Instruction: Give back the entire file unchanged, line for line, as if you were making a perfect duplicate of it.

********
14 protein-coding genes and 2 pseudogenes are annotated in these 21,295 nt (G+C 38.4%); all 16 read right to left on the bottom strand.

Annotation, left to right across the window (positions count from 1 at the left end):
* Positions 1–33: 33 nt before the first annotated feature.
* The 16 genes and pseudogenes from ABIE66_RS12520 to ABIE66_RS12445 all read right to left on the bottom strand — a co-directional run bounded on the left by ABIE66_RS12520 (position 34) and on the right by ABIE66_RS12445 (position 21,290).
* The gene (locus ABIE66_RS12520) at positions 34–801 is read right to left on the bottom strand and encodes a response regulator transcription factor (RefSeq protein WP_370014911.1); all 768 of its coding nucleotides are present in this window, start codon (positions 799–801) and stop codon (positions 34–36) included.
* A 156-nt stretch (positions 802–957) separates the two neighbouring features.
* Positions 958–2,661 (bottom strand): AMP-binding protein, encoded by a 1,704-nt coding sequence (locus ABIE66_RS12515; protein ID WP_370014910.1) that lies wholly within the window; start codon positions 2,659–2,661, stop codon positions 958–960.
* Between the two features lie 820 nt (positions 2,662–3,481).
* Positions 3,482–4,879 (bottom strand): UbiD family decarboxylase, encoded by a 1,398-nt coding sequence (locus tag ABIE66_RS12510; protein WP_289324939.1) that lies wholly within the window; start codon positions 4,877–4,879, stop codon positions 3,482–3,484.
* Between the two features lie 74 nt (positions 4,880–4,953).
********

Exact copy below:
14 protein-coding genes and 2 pseudogenes are annotated in these 21,295 nt (G+C 38.4%); all 16 read right to left on the bottom strand.

Annotation, left to right across the window (positions count from 1 at the left end):
* Positions 1–33: 33 nt before the first annotated feature.
* The 16 genes and pseudogenes from ABIE66_RS12520 to ABIE66_RS12445 all read right to left on the bottom strand — a co-directional run bounded on the left by ABIE66_RS12520 (position 34) and on the right by ABIE66_RS12445 (position 21,290).
* The gene (locus ABIE66_RS12520) at positions 34–801 is read right to left on the bottom strand and encodes a response regulator transcription factor (RefSeq protein WP_370014911.1); all 768 of its coding nucleotides are present in this window, start codon (positions 799–801) and stop codon (positions 34–36) included.
* A 156-nt stretch (positions 802–957) separates the two neighbouring features.
* Positions 958–2,661 (bottom strand): AMP-binding protein, encoded by a 1,704-nt coding sequence (locus ABIE66_RS12515; protein ID WP_370014910.1) that lies wholly within the window; start codon positions 2,659–2,661, stop codon positions 958–960.
* Between the two features lie 820 nt (positions 2,662–3,481).
* Positions 3,482–4,879 (bottom strand): UbiD family decarboxylase, encoded by a 1,398-nt coding sequence (locus tag ABIE66_RS12510; protein WP_289324939.1) that lies wholly within the window; start codon positions 4,877–4,879, stop codon positions 3,482–3,484.
* Between the two features lie 74 nt (positions 4,880–4,953).